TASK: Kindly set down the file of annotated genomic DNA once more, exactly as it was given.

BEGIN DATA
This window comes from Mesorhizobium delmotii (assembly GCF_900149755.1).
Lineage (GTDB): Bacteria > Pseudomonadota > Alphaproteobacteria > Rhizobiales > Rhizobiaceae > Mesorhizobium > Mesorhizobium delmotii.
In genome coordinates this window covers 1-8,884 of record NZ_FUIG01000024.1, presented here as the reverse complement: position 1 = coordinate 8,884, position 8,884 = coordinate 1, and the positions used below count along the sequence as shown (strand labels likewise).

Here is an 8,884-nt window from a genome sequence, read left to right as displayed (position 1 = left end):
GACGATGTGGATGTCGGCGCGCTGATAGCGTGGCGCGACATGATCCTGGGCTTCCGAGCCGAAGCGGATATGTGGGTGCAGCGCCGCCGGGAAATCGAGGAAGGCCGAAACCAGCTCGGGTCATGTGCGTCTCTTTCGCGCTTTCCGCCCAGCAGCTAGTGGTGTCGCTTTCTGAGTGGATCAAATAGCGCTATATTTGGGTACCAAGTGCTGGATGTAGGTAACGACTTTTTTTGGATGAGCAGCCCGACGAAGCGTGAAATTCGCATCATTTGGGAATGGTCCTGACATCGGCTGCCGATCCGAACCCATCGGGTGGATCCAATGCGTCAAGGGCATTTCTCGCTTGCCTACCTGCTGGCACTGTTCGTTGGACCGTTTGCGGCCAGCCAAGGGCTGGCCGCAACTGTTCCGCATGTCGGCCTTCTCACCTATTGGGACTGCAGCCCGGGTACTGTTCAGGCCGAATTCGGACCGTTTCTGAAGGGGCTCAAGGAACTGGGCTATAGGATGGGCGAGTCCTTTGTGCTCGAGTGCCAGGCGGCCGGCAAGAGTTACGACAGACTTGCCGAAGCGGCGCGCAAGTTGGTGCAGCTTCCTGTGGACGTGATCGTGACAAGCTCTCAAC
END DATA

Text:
This window comes from Mesorhizobium delmotii (assembly GCF_900149755.1).
Lineage (GTDB): Bacteria > Pseudomonadota > Alphaproteobacteria > Rhizobiales > Rhizobiaceae > Mesorhizobium > Mesorhizobium delmotii.
In genome coordinates this window covers 1-8,884 of record NZ_FUIG01000024.1, presented here as the reverse complement: position 1 = coordinate 8,884, position 8,884 = coordinate 1, and the positions used below count along the sequence as shown (strand labels likewise).

Here is an 8,884-nt window from a genome sequence, read left to right as displayed (position 1 = left end):
GACGATGTGGATGTCGGCGCGCTGATAGCGTGGCGCGACATGATCCTGGGCTTCCGAGCCGAAGCGGATATGTGGGTGCAGCGCCGCCGGGAAATCGAGGAAGGCCGAAACCAGCTCGGGTCATGTGCGTCTCTTTCGCGCTTTCCGCCCAGCAGCTAGTGGTGTCGCTTTCTGAGTGGATCAAATAGCGCTATATTTGGGTACCAAGTGCTGGATGTAGGTAACGACTTTTTTTGGATGAGCAGCCCGACGAAGCGTGAAATTCGCATCATTTGGGAATGGTCCTGACATCGGCTGCCGATCCGAACCCATCGGGTGGATCCAATGCGTCAAGGGCATTTCTCGCTTGCCTACCTGCTGGCACTGTTCGTTGGACCGTTTGCGGCCAGCCAAGGGCTGGCCGCAACTGTTCCGCATGTCGGCCTTCTCACCTATTGGGACTGCAGCCCGGGTACTGTTCAGGCCGAATTCGGACCGTTTCTGAAGGGGCTCAAGGAACTGGGCTATAGGATGGGCGAGTCCTTTGTGCTCGAGTGCCAGGCGGCCGGCAAGAGTTACGACAGACTTGCCGAAGCGGCGCGCAAGTTGGTGCAGCTTCCTGTGGACGTGATCGTGACAAGCTCTCAAC